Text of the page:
Thumbnail Image


Wang_umd_0117E_23304.pdf (7.24 MB)
No. of downloads:

Publication or External Link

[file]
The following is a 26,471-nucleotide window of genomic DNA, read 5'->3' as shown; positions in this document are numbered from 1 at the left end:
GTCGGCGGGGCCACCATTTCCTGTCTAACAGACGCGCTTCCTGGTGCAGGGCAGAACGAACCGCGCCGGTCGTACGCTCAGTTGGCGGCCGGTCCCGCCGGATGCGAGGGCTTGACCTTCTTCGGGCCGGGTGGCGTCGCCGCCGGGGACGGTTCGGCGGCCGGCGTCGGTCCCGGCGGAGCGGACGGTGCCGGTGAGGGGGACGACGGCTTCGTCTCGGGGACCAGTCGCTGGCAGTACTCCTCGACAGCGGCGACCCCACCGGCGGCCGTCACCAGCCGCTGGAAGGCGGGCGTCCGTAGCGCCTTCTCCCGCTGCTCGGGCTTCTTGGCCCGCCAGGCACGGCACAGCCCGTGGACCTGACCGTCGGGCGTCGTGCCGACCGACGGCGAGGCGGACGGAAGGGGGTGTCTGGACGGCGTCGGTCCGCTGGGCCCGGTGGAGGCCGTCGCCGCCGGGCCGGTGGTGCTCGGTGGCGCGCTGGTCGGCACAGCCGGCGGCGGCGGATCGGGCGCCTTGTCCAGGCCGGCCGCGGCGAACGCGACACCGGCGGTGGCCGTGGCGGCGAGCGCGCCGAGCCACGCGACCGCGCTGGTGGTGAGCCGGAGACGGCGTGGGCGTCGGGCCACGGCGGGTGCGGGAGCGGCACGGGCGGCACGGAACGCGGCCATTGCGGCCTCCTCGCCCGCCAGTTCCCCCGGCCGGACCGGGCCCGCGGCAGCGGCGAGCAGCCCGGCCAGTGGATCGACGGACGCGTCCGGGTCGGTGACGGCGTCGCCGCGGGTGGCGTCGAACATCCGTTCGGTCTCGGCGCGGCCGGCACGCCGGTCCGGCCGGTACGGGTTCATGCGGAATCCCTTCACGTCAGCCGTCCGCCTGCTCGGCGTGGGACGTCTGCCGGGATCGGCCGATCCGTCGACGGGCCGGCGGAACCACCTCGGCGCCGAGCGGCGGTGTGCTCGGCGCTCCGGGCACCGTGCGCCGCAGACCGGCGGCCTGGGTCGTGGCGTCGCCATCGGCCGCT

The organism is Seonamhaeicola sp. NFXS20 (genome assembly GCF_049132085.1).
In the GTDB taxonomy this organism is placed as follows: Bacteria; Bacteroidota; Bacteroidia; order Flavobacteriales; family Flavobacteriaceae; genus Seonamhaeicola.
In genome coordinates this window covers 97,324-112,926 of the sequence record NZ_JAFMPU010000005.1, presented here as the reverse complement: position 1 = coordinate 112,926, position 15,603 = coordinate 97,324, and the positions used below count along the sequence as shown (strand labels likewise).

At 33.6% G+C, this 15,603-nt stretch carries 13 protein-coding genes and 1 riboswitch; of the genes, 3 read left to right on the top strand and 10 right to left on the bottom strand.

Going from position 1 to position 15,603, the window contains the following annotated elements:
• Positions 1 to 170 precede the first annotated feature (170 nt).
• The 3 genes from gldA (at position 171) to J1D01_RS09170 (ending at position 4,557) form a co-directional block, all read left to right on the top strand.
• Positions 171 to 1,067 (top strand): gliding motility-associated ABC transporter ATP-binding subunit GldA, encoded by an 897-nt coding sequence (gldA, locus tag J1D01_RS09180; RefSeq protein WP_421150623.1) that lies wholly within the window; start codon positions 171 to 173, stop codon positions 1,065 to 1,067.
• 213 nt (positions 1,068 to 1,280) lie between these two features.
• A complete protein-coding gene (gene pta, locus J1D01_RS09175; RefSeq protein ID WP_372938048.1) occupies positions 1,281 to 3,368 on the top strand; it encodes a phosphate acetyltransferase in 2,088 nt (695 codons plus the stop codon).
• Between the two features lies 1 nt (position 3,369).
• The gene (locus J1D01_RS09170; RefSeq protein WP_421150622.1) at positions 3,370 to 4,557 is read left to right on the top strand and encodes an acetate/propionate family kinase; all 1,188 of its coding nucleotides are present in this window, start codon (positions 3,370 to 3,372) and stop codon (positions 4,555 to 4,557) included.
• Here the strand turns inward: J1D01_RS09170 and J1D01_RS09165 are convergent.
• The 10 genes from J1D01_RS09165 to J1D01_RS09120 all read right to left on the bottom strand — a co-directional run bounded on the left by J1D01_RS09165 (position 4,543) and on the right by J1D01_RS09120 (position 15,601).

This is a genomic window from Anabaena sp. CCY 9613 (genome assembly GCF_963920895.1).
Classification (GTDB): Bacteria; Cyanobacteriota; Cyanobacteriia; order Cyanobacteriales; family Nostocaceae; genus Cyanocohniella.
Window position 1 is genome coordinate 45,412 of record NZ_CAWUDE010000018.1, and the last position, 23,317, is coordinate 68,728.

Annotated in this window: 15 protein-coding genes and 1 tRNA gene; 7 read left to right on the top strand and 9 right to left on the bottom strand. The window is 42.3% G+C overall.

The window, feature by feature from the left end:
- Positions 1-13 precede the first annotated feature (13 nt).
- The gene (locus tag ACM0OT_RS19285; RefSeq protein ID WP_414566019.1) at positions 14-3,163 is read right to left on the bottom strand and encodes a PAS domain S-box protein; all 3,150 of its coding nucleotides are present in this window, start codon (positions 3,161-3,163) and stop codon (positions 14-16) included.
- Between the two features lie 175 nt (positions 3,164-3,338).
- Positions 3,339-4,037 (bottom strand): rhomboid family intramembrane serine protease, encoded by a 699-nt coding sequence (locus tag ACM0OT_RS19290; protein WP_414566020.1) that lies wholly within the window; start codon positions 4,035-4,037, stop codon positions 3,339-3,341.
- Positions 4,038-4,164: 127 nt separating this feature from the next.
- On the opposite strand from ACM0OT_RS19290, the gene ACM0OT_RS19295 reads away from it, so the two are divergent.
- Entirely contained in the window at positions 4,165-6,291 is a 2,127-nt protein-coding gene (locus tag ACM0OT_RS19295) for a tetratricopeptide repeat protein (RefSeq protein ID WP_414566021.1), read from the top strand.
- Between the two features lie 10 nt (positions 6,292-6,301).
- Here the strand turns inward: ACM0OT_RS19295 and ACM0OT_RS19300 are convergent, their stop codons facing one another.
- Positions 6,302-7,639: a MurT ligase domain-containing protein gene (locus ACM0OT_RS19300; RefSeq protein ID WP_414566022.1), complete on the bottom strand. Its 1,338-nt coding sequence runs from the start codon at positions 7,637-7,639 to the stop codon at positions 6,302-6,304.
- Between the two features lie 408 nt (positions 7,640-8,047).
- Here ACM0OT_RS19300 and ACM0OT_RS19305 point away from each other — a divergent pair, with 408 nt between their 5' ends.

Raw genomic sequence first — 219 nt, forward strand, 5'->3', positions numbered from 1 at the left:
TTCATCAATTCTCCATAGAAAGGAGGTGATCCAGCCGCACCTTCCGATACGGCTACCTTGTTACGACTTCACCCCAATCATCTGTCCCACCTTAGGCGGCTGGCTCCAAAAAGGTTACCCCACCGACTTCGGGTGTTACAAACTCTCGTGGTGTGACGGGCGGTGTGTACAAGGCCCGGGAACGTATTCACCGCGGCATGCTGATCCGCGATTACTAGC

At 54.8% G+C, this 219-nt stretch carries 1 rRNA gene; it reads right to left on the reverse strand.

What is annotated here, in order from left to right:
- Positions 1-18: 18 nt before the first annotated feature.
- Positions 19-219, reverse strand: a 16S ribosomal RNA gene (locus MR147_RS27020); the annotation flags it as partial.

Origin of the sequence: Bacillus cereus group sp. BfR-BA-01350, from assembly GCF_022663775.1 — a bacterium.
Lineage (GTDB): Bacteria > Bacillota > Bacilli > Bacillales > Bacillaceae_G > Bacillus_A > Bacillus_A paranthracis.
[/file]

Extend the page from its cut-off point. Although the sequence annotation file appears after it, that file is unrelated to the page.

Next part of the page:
With the rise of concepts like the “internet of things” and the advances in electronic technologies, our lives have now been occupied with smart devices that easily communicate with one another. These devices, however, lack the ability to freely exchange information with the world of biology, since electronics and biology possess very different communication modalities. Recently, the field of “electrogenetics” was introduced by enlisting redox mediators like hydrogen peroxide as a novel signaling medium to facilitate the connection between electronics with biology. In this dissertation, we expanded the electrogenetic framework and established a complete network of Bio-Nano Things, which collectively allowed automated, algorithm-based feedback control of electrogenetic CRISPR activity. First, we engineered the abiotic/biotic interface in order to improve information transfer between electronics and biological systems. Inspired by nature, we created an “artificial biofilm” that immobilized living cells on the surface of the electrode by electrochemically assembling bacteria and thiolated polyethylene glycol (PEG-SH) to form a thin film. We then endowed the PEG-SH hydrogel with redox capabilities via conjugation to generate an interactive material that can autonomously synthesize hydrogen peroxide to initiate communication with a bacterial population. Additionally, a polycysteine-tagged Streptococcal protein G was introduced for PEG-SH hydrogel surface decoration to enable the recognition of cells and other biological molecules. Next, we developed oxyRS-based electrogenetic CRISPR to broaden the bandwidth of electrochemical signaling, allowing multiplexed transcriptional regulation on various genetic targets. These include two crucial quorum sensing genes that controlled the relay of electrochemical signals to a broader yet selective audience of microbial populations through quorum sensing communication. We then integrated the engineered interface with eCRISPR-mediated transcriptional regulation to present “Biospark”, a full electrogenetic system including custom-made hardware and software, for algorithm-governed automated control of gene expression. Finally, we demonstrated a network of Bio-Nano Things by connecting the Biospark system with another custom bio-electrochemical device and even users to achieve remote feedback control of eCRISPR activity and more importantly, multidirectional communication between living systems regardless of physical distance. Together, we believe this work represents a huge leap toward making “smarter” devices and networks that can seamlessly guide biological processes with electronic input and can spawn various applications in the fields of biotechnology.